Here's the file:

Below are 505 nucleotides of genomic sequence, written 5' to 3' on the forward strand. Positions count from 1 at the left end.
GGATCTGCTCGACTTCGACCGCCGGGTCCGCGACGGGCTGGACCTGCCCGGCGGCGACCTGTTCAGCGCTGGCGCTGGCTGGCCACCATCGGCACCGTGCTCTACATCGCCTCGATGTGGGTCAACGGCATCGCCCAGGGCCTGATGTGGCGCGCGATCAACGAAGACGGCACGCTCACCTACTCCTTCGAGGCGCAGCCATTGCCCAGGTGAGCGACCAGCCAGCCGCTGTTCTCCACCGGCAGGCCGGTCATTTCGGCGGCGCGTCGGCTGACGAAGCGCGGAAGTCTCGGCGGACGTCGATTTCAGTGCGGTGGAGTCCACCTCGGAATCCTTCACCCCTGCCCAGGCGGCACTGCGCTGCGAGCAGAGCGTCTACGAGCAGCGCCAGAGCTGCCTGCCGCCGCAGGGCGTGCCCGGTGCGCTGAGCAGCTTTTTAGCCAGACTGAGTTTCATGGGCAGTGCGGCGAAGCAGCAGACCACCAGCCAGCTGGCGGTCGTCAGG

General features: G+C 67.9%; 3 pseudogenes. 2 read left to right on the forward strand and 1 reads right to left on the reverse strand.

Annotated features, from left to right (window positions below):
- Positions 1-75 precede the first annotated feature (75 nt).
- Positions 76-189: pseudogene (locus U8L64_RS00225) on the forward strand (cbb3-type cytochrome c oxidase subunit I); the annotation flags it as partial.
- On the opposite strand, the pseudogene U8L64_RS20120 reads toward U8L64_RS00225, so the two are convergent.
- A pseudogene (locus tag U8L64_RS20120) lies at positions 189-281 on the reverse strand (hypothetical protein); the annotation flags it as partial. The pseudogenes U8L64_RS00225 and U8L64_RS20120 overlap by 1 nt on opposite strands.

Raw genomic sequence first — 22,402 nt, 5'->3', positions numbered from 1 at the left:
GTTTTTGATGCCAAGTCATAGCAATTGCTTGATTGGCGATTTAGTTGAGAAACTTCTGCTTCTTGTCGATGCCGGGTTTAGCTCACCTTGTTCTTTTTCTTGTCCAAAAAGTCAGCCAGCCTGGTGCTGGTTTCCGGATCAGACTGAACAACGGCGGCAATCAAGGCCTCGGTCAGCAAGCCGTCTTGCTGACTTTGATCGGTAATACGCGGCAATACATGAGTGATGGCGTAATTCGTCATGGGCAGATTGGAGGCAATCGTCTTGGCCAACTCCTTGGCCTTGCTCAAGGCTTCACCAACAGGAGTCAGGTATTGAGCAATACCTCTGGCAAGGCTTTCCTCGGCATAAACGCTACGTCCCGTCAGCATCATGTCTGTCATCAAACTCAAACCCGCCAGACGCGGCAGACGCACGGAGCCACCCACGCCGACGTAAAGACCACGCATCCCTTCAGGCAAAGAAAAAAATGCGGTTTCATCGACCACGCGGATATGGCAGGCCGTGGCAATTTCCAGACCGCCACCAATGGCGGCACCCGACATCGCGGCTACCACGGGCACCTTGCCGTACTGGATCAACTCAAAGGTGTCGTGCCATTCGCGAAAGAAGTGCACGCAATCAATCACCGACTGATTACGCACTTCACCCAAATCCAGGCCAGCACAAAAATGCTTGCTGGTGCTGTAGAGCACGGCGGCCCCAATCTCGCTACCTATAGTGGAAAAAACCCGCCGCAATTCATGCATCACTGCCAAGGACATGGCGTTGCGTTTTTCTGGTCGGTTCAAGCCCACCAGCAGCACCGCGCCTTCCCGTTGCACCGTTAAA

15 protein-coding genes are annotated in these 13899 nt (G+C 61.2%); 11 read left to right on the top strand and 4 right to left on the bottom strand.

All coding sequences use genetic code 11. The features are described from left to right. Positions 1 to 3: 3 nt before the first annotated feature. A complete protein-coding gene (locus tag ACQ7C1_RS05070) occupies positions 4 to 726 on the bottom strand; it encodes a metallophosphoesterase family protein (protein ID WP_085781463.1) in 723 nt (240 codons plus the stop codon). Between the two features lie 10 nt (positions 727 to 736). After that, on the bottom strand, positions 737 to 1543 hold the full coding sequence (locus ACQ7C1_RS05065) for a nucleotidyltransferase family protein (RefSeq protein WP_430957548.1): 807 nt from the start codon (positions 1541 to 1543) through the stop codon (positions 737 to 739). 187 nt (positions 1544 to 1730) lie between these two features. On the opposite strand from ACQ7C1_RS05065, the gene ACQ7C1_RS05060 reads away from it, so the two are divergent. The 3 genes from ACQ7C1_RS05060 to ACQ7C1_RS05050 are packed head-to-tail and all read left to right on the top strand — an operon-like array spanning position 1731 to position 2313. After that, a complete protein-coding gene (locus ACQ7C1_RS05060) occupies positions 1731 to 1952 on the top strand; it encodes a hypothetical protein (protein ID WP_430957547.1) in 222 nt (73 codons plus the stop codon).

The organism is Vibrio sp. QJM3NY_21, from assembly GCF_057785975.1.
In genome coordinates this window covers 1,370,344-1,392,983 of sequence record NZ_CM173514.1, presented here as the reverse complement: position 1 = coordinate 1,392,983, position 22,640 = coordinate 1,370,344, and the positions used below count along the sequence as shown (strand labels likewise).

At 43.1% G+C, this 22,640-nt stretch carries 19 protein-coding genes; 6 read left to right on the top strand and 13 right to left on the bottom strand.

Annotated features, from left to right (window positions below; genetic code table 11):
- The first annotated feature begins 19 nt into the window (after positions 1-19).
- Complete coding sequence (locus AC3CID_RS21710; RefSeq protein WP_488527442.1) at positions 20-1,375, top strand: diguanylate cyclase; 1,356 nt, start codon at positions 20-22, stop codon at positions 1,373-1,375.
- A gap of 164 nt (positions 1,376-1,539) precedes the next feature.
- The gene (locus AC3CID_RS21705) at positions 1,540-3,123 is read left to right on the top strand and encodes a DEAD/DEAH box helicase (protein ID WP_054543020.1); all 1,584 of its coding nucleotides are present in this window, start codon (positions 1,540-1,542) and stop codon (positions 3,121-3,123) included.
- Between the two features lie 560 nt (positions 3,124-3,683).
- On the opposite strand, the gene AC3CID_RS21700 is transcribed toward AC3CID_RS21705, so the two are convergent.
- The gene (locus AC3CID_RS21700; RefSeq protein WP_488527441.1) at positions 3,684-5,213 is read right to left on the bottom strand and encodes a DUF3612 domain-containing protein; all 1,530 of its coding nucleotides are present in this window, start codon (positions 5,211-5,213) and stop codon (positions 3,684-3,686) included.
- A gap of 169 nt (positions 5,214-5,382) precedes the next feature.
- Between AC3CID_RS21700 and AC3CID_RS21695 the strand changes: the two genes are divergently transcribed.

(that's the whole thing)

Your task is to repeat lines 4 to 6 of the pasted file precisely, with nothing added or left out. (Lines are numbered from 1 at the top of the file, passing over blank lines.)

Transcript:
Annotated features, from left to right (window positions below):
- Positions 1-75 precede the first annotated feature (75 nt).
- Positions 76-189: pseudogene (locus U8L64_RS00225) on the forward strand (cbb3-type cytochrome c oxidase subunit I); the annotation flags it as partial.